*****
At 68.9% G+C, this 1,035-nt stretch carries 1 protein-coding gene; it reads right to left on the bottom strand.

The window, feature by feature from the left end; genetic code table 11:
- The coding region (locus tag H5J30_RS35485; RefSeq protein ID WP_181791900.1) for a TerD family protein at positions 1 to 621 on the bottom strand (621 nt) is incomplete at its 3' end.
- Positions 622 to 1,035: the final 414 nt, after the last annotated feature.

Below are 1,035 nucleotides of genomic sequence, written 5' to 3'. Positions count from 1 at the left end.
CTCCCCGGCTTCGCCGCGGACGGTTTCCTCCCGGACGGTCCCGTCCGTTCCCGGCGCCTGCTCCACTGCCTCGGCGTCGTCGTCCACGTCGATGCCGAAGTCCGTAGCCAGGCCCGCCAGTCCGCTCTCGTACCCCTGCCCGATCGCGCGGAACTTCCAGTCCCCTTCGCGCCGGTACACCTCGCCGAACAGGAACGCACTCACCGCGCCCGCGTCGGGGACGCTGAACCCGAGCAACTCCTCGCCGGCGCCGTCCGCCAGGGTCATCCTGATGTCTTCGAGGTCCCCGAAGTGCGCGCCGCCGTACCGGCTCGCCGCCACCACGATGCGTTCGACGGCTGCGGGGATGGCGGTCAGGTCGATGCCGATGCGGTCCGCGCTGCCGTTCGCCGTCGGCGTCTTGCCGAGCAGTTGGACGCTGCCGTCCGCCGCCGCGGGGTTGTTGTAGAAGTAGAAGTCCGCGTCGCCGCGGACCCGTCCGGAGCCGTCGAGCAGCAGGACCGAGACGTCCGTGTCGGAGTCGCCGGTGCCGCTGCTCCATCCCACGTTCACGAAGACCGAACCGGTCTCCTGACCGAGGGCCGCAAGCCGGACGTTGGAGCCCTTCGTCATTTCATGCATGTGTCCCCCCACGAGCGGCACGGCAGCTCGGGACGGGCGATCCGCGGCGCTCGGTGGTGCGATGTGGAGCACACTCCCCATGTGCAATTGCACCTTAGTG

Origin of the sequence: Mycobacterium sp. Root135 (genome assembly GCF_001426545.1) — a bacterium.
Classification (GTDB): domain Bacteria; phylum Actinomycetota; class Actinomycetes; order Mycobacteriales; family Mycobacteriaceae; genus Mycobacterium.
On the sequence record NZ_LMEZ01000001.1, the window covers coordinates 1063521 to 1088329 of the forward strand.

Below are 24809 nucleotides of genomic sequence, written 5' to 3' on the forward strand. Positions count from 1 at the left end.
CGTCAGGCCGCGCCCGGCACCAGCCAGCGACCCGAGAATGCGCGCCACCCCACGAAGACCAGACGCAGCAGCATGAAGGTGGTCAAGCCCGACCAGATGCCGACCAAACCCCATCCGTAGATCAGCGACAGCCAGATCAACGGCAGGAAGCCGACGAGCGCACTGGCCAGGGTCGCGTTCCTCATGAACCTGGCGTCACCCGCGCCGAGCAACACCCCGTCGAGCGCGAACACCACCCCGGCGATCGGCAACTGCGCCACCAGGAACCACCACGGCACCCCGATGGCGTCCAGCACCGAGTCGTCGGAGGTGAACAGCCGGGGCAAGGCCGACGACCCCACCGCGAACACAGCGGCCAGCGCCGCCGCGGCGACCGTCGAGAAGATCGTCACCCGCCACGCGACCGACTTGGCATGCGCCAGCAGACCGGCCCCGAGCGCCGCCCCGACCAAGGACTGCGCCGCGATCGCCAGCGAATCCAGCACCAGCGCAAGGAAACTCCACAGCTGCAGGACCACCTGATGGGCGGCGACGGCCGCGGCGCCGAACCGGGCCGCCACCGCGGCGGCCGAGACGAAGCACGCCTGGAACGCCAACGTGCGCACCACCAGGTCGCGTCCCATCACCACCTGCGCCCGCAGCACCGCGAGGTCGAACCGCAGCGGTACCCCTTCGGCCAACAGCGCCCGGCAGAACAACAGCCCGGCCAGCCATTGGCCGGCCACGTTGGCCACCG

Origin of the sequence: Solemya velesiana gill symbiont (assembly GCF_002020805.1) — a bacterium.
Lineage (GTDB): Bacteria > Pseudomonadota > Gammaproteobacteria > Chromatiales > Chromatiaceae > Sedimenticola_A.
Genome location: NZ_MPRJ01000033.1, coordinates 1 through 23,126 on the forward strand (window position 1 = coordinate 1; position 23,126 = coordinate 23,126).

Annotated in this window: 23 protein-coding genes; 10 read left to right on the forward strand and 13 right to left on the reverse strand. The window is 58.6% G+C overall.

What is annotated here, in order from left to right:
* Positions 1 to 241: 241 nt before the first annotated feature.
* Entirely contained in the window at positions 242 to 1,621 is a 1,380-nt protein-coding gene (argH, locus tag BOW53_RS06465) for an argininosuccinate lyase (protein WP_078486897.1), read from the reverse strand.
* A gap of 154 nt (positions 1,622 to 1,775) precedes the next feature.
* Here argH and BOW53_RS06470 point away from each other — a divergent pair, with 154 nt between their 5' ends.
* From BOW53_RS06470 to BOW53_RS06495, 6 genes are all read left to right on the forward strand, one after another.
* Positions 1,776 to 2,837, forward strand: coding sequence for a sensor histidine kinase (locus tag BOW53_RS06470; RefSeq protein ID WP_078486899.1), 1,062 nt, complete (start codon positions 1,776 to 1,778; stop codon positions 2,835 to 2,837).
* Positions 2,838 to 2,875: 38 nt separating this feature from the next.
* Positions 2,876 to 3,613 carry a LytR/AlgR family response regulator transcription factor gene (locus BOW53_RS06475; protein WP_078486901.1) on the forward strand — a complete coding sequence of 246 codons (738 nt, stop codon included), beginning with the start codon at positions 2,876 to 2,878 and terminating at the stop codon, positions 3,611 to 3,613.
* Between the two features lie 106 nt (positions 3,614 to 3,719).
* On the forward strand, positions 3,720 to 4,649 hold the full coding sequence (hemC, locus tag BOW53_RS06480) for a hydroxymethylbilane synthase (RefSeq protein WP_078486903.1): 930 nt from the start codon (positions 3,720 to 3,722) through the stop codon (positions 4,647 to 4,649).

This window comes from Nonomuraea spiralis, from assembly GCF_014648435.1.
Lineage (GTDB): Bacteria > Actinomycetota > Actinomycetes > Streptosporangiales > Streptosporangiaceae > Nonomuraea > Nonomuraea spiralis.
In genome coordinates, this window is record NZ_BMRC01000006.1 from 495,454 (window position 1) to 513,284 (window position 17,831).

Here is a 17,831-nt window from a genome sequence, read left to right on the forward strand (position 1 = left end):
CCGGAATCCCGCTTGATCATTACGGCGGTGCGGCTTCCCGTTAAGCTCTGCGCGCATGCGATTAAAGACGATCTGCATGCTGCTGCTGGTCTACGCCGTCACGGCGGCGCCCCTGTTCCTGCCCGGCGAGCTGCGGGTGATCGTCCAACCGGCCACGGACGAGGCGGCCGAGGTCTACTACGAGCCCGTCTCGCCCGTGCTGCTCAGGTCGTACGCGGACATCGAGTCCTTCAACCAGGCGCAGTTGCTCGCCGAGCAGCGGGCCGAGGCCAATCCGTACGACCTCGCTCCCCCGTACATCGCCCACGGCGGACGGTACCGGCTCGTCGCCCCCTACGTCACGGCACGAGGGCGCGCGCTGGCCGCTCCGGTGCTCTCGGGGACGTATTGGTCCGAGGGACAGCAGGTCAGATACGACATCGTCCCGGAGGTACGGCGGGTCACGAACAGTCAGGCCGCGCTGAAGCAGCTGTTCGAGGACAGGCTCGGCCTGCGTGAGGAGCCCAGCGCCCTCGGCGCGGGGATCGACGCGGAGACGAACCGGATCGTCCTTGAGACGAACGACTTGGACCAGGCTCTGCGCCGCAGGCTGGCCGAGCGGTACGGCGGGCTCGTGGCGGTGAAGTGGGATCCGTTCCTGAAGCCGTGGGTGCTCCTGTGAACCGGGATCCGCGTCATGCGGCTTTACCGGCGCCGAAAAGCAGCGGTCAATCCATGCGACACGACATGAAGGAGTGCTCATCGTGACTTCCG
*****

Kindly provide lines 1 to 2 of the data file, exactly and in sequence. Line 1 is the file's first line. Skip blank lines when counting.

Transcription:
At 68.9% G+C, this 1,035-nt stretch carries 1 protein-coding gene; it reads right to left on the bottom strand.

The window, feature by feature from the left end; genetic code table 11: